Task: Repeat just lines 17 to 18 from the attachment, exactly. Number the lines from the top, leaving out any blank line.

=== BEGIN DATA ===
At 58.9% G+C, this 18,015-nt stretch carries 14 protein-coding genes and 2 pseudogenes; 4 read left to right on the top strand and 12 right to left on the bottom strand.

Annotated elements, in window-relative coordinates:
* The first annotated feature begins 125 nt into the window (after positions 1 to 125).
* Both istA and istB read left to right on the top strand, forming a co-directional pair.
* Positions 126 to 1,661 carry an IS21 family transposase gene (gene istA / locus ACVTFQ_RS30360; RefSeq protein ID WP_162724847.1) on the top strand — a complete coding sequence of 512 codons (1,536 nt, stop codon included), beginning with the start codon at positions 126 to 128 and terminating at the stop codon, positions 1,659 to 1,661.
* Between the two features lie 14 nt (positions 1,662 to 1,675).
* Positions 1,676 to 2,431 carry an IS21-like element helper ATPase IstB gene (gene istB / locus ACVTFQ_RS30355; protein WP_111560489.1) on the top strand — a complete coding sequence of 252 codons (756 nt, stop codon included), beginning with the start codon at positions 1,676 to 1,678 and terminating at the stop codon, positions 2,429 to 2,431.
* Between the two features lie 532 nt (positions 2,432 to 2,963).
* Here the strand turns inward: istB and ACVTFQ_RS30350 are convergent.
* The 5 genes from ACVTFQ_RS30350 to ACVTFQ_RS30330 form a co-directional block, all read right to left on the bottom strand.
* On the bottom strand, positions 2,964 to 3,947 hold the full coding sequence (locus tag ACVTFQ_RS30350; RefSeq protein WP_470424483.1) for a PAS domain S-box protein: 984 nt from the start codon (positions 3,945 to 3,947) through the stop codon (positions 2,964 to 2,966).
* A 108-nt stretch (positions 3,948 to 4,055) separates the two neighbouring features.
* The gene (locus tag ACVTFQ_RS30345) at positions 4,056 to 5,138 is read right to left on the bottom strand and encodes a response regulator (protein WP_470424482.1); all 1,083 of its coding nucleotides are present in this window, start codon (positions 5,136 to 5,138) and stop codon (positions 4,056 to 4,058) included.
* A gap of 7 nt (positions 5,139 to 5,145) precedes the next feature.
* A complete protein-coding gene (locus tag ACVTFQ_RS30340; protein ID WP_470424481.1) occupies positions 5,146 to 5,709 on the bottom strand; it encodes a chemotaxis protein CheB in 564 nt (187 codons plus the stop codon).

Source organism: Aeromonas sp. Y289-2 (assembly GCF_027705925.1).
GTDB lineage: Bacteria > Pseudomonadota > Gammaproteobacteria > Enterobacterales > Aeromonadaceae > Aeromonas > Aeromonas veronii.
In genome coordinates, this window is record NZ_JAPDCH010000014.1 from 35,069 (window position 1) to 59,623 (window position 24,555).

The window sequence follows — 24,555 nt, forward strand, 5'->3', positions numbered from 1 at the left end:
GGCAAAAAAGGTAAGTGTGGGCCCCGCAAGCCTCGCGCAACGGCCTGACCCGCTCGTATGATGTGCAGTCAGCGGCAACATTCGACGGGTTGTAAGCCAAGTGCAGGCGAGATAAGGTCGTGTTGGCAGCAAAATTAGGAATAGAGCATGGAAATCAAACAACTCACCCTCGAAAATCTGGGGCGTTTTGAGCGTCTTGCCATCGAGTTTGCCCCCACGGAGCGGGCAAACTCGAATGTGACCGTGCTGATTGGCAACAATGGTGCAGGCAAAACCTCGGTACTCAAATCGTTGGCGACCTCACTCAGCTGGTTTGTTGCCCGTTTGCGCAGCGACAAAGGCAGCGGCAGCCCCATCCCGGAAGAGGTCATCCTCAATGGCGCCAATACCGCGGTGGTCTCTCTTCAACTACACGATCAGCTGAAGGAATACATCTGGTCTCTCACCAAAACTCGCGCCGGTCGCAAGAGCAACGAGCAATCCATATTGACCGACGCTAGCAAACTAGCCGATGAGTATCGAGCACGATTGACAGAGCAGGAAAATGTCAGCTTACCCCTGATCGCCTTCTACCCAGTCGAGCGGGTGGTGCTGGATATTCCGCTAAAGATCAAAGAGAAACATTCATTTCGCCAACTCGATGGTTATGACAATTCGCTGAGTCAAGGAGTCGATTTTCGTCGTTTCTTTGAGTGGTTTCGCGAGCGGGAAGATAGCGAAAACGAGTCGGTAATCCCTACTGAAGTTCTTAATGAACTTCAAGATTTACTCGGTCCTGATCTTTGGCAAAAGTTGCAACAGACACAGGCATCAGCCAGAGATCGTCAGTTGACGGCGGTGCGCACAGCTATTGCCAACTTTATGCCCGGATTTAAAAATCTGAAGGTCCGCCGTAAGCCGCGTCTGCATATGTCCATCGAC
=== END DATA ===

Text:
GTDB lineage: Bacteria > Pseudomonadota > Gammaproteobacteria > Enterobacterales > Aeromonadaceae > Aeromonas > Aeromonas veronii.
In genome coordinates, this window is record NZ_JAPDCH010000014.1 from 35,069 (window position 1) to 59,623 (window position 24,555).